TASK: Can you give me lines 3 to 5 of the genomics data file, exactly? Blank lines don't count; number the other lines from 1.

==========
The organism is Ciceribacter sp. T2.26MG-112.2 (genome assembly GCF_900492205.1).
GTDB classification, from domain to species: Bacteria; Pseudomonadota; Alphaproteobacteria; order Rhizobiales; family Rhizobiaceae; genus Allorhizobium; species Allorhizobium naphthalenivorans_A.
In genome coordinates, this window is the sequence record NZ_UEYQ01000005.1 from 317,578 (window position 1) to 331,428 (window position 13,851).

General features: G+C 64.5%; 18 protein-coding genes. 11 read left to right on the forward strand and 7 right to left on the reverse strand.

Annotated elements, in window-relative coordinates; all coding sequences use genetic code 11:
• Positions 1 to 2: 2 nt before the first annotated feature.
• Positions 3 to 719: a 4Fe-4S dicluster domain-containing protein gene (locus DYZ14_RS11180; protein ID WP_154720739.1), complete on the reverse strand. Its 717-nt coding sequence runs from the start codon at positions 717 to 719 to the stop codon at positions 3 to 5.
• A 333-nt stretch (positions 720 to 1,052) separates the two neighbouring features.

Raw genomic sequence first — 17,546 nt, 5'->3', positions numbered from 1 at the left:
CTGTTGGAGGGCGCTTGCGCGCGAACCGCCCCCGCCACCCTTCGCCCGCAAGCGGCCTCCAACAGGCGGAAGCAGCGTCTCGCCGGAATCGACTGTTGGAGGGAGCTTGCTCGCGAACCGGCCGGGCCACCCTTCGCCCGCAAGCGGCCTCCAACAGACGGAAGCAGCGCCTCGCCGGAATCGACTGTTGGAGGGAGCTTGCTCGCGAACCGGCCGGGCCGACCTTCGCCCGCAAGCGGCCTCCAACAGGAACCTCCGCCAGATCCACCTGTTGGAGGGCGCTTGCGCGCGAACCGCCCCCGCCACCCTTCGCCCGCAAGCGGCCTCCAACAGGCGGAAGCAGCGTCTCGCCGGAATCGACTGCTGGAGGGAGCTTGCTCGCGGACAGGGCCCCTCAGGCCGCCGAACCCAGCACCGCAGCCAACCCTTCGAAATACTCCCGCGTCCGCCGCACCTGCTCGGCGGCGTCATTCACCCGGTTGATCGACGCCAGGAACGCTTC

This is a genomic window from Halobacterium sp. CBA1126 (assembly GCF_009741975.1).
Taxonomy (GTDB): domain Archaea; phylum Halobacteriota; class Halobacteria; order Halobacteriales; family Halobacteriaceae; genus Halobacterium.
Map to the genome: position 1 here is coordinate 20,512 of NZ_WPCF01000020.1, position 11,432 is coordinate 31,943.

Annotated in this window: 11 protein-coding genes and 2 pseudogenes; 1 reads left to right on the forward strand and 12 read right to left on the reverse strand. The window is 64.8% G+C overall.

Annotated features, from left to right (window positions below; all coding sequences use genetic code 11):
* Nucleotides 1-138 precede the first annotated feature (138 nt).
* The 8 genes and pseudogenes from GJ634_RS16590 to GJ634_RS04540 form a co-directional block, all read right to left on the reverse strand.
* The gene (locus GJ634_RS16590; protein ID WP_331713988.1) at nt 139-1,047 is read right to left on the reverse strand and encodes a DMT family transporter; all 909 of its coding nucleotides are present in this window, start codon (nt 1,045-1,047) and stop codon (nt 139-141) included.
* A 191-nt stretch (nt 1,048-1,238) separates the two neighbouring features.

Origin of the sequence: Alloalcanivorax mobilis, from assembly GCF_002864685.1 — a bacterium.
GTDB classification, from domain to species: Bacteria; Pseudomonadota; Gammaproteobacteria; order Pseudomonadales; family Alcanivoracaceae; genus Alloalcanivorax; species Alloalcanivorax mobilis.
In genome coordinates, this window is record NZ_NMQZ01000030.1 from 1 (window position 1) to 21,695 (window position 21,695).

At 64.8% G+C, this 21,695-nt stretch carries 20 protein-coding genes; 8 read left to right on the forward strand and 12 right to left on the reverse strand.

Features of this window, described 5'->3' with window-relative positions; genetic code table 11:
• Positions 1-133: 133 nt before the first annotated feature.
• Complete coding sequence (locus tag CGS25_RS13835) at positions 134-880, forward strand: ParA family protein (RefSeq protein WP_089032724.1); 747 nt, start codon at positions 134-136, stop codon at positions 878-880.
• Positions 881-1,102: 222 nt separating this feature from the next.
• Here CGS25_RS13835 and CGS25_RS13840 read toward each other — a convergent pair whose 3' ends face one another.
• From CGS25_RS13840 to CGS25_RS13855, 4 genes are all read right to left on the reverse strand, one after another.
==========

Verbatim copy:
In genome coordinates, this window is the sequence record NZ_UEYQ01000005.1 from 317,578 (window position 1) to 331,428 (window position 13,851).

General features: G+C 64.5%; 18 protein-coding genes. 11 read left to right on the forward strand and 7 right to left on the reverse strand.

Annotated elements, in window-relative coordinates; all coding sequences use genetic code 11: